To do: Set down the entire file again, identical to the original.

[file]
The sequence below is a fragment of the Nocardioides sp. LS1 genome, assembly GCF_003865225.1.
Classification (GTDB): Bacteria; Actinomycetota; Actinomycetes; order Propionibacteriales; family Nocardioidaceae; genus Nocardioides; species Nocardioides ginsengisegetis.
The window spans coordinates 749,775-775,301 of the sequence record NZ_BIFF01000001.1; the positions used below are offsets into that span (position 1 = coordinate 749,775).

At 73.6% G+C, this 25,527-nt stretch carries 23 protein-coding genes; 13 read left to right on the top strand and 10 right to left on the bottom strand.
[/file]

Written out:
The sequence below is a fragment of the Nocardioides sp. LS1 genome, assembly GCF_003865225.1.
Classification (GTDB): Bacteria; Actinomycetota; Actinomycetes; order Propionibacteriales; family Nocardioidaceae; genus Nocardioides; species Nocardioides ginsengisegetis.
The window spans coordinates 749,775-775,301 of the sequence record NZ_BIFF01000001.1; the positions used below are offsets into that span (position 1 = coordinate 749,775).

At 73.6% G+C, this 25,527-nt stretch carries 23 protein-coding genes; 13 read left to right on the top strand and 10 right to left on the bottom strand.